Although these tests do not identify migraine, they help rule out other causes, such as tumors and infections, so your doctor can settle on migraine.
Generally, most factors that trigger migraine without nausea are the same as those that trigger migraine with throwing up. These include:
Women are highly likely to experience migraines during their menstrual periods. Hormonal changes that trigger menstruation can also trigger migraines. Also, hormonal changes resulting from hormonal replacement therapy and birth control pills can trigger migraines.
Estrogen fluctuations mostly occur in women who are between puberty and menopause age. Therefore, post-menopausal women may experience fewer headaches if hormones have been a strong factor in their migraines.
When you are emotionally stressed, your brain releases certain chemicals to combat the situation. The chemical release can cause migraine and upset stomachs. Besides, emotions such as worry and anxiety can increase muscle tension and cause dilation of blood vessels.
Delaying and skipping meals can trigger headaches with stomach problems leading to migraine with throwing up.
Caffeine withdrawal can trigger migraine with nausea and throwing up. The blood vessels become used to caffeine, and stopping its uptake abruptly may lead to headaches.
Taking some foods and beverages such as chocolate, aged cheese, alcoholic beverages, and fermented and pickled foods may trigger migraines with nausea.
Some people experience migraines when exposed to fluorescent lights, flashing lights, light from electronic devices, or even sunlight.
Other potential triggers of migraine with nausea include:
Exposure to perfumes, smoke, or other odors
Changing weather conditions, e.g., strong winds and changes in altitude
Changes in the normal sleep pattern
Treatments for migraine-related nausea and vomiting include anti-nausea drugs. Your doctor can recommend these medications in addition to pain relievers.
Examples of anti-nausea medications include:
These medications are available in various forms, such as:
Your doctor may recommend anti-nausea medications even if you are not experiencing nausea as the major symptom during the migraine attack.
Over-the-counter (OTC) medications for migraine nausea relief include:
OTC medications help treat motion sicknesses and other symptoms, such as dizziness.
Other than taking medications, you can try some home remedies for migraine nausea relief.
Avoid constrictive clothes, especially around your abdomen
Sip water regularly or suck on ice chips to stay hydrated
Ensure proper ventilation or step outside when you experience migraine with nausea
Use the cold compress technique or apply an ice pack on the back of your neck or where you experience head pain
Avoid consuming foods with strong odors and tastes
Avoid contacting substances with a strong smell, e.g., cleaning products, kitty litter, cat or dog food
Take slow deep breaths when you experience migraine with nausea and throwing up
A migraine attack is a neurological condition affecting the brain and central nervous system. It is thought to result from inflammation of blood vessels when certain nerves transmit pain signals to the brain, thus releasing inflammatory substances in the head.
But how do nausea and vomiting come in when you have migraines?
Generally, a migraine attack starts in the brain, with the central nervous system contributing to the initiation and maintenance of the problem. During the attack, gastric stasis occurs when the digestive system slows down. The undigested food in the stomach may cause nausea, vomiting, or even constipation if the slowdown happens in the intestines.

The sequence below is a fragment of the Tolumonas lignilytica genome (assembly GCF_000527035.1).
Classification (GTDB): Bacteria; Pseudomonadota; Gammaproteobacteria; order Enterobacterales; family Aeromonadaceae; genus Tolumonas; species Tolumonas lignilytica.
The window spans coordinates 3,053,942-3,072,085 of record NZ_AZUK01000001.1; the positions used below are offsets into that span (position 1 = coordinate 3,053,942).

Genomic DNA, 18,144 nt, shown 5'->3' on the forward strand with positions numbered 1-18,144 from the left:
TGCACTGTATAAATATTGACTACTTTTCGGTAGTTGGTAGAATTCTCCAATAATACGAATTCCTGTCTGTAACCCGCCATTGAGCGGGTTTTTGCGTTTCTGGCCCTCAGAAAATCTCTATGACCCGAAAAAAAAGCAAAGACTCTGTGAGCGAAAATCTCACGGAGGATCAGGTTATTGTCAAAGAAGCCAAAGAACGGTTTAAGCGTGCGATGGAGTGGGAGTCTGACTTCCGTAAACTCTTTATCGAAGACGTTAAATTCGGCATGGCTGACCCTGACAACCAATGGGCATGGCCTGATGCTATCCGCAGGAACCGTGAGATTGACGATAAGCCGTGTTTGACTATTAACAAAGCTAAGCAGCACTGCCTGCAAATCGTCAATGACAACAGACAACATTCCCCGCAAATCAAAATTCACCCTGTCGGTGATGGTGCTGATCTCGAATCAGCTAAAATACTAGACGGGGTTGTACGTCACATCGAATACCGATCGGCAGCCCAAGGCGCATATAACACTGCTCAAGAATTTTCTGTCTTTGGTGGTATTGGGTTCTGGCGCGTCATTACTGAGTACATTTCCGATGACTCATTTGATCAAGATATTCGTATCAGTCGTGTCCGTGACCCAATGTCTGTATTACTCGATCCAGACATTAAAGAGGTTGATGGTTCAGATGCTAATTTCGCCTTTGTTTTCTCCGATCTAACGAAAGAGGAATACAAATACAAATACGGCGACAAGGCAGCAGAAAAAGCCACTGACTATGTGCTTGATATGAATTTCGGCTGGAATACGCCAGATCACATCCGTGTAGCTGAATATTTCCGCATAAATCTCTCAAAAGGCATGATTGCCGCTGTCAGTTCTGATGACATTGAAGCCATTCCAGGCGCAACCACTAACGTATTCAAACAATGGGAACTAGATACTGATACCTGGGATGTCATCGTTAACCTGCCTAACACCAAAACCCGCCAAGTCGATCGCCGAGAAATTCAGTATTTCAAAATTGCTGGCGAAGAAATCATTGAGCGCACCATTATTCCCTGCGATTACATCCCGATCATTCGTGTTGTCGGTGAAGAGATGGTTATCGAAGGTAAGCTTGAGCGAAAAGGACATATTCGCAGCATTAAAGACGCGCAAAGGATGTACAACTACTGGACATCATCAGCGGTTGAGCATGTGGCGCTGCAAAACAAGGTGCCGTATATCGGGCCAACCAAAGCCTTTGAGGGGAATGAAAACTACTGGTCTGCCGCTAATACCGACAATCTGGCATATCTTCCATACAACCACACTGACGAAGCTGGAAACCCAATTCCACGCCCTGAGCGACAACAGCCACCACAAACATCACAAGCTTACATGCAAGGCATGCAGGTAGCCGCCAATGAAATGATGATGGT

Consequently, it becomes difficult or impossible to eat during the attack.
That is why people with chronic migraine or those who experience 15 or more headache days in a month may experience weight loss. They have frequent migraine nausea, which can happen in all the phases of the attack meaning the stomach upset persists even after the intense headache subsides.
Gastric stasis may also make it difficult to take pain relievers for a migraine attack. A person with the condition may delay taking an oral drug due to stomach upset; once they take the medication, it may take more time to absorb in the stomach.
Treating migraine attacks is easier the moment you observe the first sign. The attacks may prolong, and the amount of relief weakens if you delay taking the medication.
Although gastric stasis sheds some light on why migraine attacks come alongside nausea and vomiting symptoms, this is not the whole story. You may continue to experience nausea even after the slowdown in the digestive system stops. Therefore, more research is crucial to paint a clear picture.
Identifying and avoiding your triggers is the best way to prevent migraines with nausea and vomiting. You can take preventive or prophylactic medication. These include:
CGRP receptor agonist medications
Venlafaxine (Effexor XR)
Topiramate (Topamax, Qudexy XR, Trokendi XR)
Divalproex (Depakote ER, Depakote)
Propranolol (InnoPran XL, Inderal LA)
Metoprolol (Toprol XL, Lopressor)
Although CGRP receptor agonists and other medications listed above for migraine relief are FDA-approved, some have yet to receive the approval. They are off-label treatments. Examples are InnoPran XL, metoprolol, gabapentin, and antidepressants.
Migraine attacks may come alongside nausea and vomiting. The combination can be devastating and reduce your quality of life. Trying home remedies can help in migraine nausea relief. However, if the problem persists, you should seek medical attention. Your doctor can help you find relief.
List of sources
Why migraine makes you sick: How to overcome nausea & vomiting | Migraine Again
Gastric stasis in migraine | Migraine
Vestibular migraine | Johns Hopkins Medicine
Migraine headache | Queensland Government
Hemiplegic migraine (HM) | Orpha.net
Foods and beverages that can trigger migraines | Pain Scale